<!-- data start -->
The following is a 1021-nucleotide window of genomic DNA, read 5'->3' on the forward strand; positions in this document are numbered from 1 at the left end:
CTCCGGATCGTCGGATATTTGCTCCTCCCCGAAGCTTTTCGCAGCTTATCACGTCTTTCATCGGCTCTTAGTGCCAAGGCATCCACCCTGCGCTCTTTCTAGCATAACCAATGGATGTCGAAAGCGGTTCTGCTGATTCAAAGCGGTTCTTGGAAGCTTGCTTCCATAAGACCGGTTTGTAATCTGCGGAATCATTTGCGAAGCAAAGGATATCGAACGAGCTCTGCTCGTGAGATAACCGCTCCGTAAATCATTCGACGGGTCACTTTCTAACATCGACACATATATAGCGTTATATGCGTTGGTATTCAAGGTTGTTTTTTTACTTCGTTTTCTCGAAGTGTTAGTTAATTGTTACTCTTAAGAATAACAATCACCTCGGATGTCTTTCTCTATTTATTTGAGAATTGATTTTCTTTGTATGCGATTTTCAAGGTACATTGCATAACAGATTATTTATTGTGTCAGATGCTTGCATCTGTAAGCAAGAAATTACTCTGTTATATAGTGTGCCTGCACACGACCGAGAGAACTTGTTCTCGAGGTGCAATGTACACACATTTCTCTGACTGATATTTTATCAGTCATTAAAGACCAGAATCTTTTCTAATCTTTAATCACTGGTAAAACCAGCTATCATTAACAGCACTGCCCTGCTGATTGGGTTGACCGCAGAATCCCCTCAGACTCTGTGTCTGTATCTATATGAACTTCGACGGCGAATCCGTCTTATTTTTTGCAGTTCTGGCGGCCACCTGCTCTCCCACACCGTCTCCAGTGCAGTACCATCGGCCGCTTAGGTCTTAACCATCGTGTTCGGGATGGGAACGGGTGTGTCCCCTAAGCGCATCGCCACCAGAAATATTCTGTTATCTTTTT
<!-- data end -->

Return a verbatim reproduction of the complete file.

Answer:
The following is a 1021-nucleotide window of genomic DNA, read 5'->3' on the forward strand; positions in this document are numbered from 1 at the left end:
CTCCGGATCGTCGGATATTTGCTCCTCCCCGAAGCTTTTCGCAGCTTATCACGTCTTTCATCGGCTCTTAGTGCCAAGGCATCCACCCTGCGCTCTTTCTAGCATAACCAATGGATGTCGAAAGCGGTTCTGCTGATTCAAAGCGGTTCTTGGAAGCTTGCTTCCATAAGACCGGTTTGTAATCTGCGGAATCATTTGCGAAGCAAAGGATATCGAACGAGCTCTGCTCGTGAGATAACCGCTCCGTAAATCATTCGACGGGTCACTTTCTAACATCGACACATATATAGCGTTATATGCGTTGGTATTCAAGGTTGTTTTTTTACTTCGTTTTCTCGAAGTGTTAGTTAATTGTTACTCTTAAGAATAACAATCACCTCGGATGTCTTTCTCTATTTATTTGAGAATTGATTTTCTTTGTATGCGATTTTCAAGGTACATTGCATAACAGATTATTTATTGTGTCAGATGCTTGCATCTGTAAGCAAGAAATTACTCTGTTATATAGTGTGCCTGCACACGACCGAGAGAACTTGTTCTCGAGGTGCAATGTACACACATTTCTCTGACTGATATTTTATCAGTCATTAAAGACCAGAATCTTTTCTAATCTTTAATCACTGGTAAAACCAGCTATCATTAACAGCACTGCCCTGCTGATTGGGTTGACCGCAGAATCCCCTCAGACTCTGTGTCTGTATCTATATGAACTTCGACGGCGAATCCGTCTTATTTTTTGCAGTTCTGGCGGCCACCTGCTCTCCCACACCGTCTCCAGTGCAGTACCATCGGCCGCTTAGGTCTTAACCATCGTGTTCGGGATGGGAACGGGTGTGTCCCCTAAGCGCATCGCCACCAGAAATATTCTGTTATCTTTTT